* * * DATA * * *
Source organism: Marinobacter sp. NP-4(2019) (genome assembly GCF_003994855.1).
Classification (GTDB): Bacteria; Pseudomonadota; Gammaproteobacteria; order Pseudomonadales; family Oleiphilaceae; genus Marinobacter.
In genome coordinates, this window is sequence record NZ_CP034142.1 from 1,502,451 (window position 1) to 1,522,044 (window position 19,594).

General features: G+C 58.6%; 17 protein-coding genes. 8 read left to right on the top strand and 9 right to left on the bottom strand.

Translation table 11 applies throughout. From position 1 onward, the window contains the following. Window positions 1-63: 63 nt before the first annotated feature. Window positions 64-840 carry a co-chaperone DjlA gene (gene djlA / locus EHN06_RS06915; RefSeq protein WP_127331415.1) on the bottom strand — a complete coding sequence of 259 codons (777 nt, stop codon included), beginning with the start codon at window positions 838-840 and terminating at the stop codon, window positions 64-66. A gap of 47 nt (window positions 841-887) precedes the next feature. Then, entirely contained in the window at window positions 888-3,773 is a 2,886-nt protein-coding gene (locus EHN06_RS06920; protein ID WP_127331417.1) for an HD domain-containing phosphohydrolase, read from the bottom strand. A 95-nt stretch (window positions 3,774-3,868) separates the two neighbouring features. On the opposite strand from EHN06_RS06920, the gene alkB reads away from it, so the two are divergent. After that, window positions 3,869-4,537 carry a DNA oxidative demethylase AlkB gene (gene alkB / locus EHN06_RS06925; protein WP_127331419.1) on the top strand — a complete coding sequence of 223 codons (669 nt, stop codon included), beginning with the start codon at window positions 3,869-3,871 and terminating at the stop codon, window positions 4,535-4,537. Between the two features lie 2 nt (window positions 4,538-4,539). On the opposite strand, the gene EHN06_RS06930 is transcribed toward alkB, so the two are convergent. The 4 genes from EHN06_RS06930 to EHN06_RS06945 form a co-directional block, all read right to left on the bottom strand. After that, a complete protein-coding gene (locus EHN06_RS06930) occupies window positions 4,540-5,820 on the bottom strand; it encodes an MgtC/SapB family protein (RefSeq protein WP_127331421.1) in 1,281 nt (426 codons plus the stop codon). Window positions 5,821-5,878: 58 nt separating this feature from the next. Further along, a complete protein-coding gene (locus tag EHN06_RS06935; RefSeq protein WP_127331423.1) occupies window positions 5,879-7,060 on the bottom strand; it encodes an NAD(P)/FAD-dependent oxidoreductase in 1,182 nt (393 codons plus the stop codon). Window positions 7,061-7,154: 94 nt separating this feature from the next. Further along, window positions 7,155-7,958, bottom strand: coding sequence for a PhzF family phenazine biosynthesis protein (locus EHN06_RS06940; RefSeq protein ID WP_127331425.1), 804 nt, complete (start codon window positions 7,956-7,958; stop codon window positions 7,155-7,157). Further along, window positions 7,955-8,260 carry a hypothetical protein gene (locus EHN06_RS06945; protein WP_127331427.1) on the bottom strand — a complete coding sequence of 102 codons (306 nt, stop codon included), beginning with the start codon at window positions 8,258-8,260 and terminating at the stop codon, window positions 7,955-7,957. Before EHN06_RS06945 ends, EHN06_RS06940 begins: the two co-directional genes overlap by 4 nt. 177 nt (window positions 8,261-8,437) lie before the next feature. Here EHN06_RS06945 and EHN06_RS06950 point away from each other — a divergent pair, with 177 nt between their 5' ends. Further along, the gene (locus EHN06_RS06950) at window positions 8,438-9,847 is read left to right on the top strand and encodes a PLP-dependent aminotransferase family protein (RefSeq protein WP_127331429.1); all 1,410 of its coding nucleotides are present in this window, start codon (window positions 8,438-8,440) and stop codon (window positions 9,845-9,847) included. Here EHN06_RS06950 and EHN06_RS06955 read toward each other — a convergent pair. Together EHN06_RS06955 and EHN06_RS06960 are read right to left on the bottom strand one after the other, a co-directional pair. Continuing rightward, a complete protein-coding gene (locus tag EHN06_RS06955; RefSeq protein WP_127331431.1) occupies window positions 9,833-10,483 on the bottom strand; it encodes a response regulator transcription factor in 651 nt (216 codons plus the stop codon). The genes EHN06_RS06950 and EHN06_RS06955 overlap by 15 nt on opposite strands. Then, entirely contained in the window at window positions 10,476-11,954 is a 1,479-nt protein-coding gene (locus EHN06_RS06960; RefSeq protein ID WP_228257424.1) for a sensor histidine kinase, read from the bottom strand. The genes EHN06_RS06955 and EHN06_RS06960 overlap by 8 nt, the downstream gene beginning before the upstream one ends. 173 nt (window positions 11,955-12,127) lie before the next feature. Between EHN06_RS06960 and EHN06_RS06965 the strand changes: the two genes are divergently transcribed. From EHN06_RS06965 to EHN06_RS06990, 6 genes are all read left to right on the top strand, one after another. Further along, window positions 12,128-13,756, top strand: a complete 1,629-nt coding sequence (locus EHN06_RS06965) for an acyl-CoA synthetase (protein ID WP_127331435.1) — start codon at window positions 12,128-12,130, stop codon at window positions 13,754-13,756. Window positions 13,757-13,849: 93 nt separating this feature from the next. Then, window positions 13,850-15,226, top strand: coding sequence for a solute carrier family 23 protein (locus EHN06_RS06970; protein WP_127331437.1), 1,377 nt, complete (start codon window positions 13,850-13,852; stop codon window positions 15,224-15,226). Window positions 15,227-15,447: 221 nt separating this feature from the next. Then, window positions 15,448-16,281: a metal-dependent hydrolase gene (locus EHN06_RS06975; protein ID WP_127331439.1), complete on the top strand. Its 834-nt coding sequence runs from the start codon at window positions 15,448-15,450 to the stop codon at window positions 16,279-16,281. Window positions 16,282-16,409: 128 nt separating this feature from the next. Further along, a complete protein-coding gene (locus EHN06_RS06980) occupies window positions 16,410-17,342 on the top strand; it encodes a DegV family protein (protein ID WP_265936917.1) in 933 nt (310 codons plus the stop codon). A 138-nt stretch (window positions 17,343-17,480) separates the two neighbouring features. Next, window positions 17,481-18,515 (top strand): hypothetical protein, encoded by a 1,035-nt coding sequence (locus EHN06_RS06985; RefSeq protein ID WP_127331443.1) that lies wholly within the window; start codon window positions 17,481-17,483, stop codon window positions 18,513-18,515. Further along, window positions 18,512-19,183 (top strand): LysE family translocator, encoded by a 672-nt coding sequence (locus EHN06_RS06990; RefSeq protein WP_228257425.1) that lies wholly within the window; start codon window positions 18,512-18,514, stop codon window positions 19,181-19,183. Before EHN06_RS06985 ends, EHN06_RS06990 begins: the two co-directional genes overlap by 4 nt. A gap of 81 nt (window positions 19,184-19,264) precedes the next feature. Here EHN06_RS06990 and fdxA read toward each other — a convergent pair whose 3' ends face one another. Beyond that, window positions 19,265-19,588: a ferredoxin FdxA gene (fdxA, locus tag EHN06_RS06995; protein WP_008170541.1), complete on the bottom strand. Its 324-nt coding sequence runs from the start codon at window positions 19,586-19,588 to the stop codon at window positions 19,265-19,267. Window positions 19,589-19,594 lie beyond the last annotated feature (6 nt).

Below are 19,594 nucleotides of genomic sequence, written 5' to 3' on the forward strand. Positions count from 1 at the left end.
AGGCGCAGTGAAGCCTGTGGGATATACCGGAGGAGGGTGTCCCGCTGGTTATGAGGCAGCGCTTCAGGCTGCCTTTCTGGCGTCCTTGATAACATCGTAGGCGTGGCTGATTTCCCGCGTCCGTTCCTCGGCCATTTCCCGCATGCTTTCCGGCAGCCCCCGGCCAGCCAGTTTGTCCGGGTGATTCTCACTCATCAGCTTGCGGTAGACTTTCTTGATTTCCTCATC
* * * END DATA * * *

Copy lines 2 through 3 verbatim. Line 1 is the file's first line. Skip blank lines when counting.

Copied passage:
Classification (GTDB): Bacteria; Pseudomonadota; Gammaproteobacteria; order Pseudomonadales; family Oleiphilaceae; genus Marinobacter.
In genome coordinates, this window is sequence record NZ_CP034142.1 from 1,502,451 (window position 1) to 1,522,044 (window position 19,594).